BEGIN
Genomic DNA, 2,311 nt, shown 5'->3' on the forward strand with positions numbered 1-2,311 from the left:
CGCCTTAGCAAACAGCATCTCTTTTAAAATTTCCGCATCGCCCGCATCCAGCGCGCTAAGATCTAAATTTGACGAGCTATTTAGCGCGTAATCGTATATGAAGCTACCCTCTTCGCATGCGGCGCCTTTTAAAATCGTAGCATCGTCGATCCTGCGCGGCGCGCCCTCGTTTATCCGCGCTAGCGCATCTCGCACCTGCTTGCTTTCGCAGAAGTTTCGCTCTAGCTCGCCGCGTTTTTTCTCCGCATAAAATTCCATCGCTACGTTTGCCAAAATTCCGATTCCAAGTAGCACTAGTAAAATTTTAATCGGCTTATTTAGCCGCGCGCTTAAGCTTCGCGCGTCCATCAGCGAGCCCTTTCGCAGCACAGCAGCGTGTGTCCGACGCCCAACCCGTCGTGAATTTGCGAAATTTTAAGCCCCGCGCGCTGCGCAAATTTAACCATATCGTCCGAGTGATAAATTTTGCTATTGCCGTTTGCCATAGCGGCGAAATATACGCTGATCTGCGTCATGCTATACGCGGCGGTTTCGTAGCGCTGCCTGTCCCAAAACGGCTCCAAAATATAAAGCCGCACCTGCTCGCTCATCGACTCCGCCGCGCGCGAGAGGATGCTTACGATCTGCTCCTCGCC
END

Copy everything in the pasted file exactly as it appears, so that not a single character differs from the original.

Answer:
Genomic DNA, 2,311 nt, shown 5'->3' on the forward strand with positions numbered 1-2,311 from the left:
CGCCTTAGCAAACAGCATCTCTTTTAAAATTTCCGCATCGCCCGCATCCAGCGCGCTAAGATCTAAATTTGACGAGCTATTTAGCGCGTAATCGTATATGAAGCTACCCTCTTCGCATGCGGCGCCTTTTAAAATCGTAGCATCGTCGATCCTGCGCGGCGCGCCCTCGTTTATCCGCGCTAGCGCATCTCGCACCTGCTTGCTTTCGCAGAAGTTTCGCTCTAGCTCGCCGCGTTTTTTCTCCGCATAAAATTCCATCGCTACGTTTGCCAAAATTCCGATTCCAAGTAGCACTAGTAAAATTTTAATCGGCTTATTTAGCCGCGCGCTTAAGCTTCGCGCGTCCATCAGCGAGCCCTTTCGCAGCACAGCAGCGTGTGTCCGACGCCCAACCCGTCGTGAATTTGCGAAATTTTAAGCCCCGCGCGCTGCGCAAATTTAACCATATCGTCCGAGTGATAAATTTTGCTATTGCCGTTTGCCATAGCGGCGAAATATACGCTGATCTGCGTCATGCTATACGCGGCGGTTTCGTAGCGCTGCCTGTCCCAAAACGGCTCCAAAATATAAAGCCGCACCTGCTCGCTCATCGACTCCGCCGCGCGCGAGAGGATGCTTACGATCTGCTCCTCGCC